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Artemisia vulgaris
Artemisia vulgaris

Family / Subfamily: Asteraceae / Asteroideae

Tribus: Anthemideae

Species: Artemisia vulgaris

Related species and genera: Achillea, Artemisia absinthium, Chrysanthemum, Leucanthemum, Matricaria, Tanacetum

Names and Myth: Mugwort has been drunk in concoctions since the early Iron Age. The common English name mugwort consists of ‘mug’, a cup, and ‘wort’, meaning a herb or root. In Ukraine it is called chornobylnik, lending its name to the abandoned town of Chernobyl, literally the “place where mugwort grows”. Mugwort was known as a remedy against fatigue and protected wanderers on their journey. E.g. Roman soldiers placed mugwort leaves in their sandals to protect their feet. In Germany it is thus also called Beifuß, since according to folk-believe the herb bound around the ankle or placed under the feet would lend a wanderer preseverance and speed. Other names are Besenkraut, Fliegenkraut, Gänsekraut, Johannesgürtelkraut, Jungfernkraut, Sonnenwendkraut, Weiberkraut, Werzwisch, Wilder Wermut and Wisch. On summer solstice Germanic tribes wore a girdle of mugwort around the belly to ward off hexes and malign spirits. Mugwort was further the first herb mentioned in 10th century Anglo-Saxon Nine Herbs Charm. In medieval magic it was also a strong protector and insect repellent, e.g. against moths. Mugwort boughs hung upside down on the barn or house protected against lightning bolts and pests. Another German folk-believe tells Narrenkohle or Thorellensteine could be found by its roots on St. John’s. Hence it is also called St. John’s Plant and Cingulum Sancti Johannis. Another English name is Felonwort. Today mugwort is used ritually for purification and divination, e.g. mirrors, crystal balls and other scrying tools are washed with mugwort infusions. It is also a main ingredient in oneiric incenses, teas etc. Mugwort oil is further used in perfumery. In cooking mugwort is added to fatty food, meat, and fish as as a bitter flavouring agent and it is used as a substitute for hops for flavouring beer. In Germany it is common to season goose with, particularly the Christmas goose. From the German, ancient use of a sprig of mugwort inserted into the goose cavity, comes the saying “goosed” or “is goosed”.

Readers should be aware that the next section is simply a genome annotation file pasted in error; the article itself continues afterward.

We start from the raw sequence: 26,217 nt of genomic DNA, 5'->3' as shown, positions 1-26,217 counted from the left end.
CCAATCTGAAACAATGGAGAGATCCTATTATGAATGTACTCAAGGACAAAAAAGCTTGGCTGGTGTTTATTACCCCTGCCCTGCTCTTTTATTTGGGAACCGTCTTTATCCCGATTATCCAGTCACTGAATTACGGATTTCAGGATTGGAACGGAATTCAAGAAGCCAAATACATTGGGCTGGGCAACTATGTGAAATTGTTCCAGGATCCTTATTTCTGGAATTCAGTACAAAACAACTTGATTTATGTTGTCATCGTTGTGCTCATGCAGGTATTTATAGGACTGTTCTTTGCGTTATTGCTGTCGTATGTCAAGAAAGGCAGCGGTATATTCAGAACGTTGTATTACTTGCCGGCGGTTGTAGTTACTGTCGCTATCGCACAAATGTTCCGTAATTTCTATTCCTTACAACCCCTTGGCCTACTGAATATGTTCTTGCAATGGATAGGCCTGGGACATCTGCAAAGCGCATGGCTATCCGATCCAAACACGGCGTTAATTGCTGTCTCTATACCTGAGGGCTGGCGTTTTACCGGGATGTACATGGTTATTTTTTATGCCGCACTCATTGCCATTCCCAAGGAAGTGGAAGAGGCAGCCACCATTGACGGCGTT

Medicinal: Mugwort contains essential oils (such as cineole, or wormwood oil, and thujone), flavonoids, triterpenes, and coumarin derivatives. It was also used as an anthelminthic. Called nagadamni in Sanskrit, used in Ayurveda for cardiac complaints as well as feelings of unease, unwellness and general malaise. In Traditional Japanese, Korean and Chinese Medicine, Chinese mugwort (Folium Artemisiae argyi) is used for moxibustion, for a wide variety of health issues. The herb can be placed directly on the skin, attached to acupuncture needles, or rolled into sticks and waved gently over the area to be treated. In all instances, the herb is ignited and releases heat. Not only is it the herb which is believed to have healing properties in this manner, but it is also the heat released from the herb in a precise area that heals. There is significant technique involved when the herb is rolled into tiny pieces the size of a rice grain and lit with an incense stick directly on the skin. The little herbal fire is extinguished just before the lit herb actually touches the skin.

Mugwort pollen is one of the main sources of hay fever and allergic asthma, in North Europe, North America and in parts of Asia. Cooking is known to decrease the allergenicity of mugwort.


Photos by Wiebke Rost

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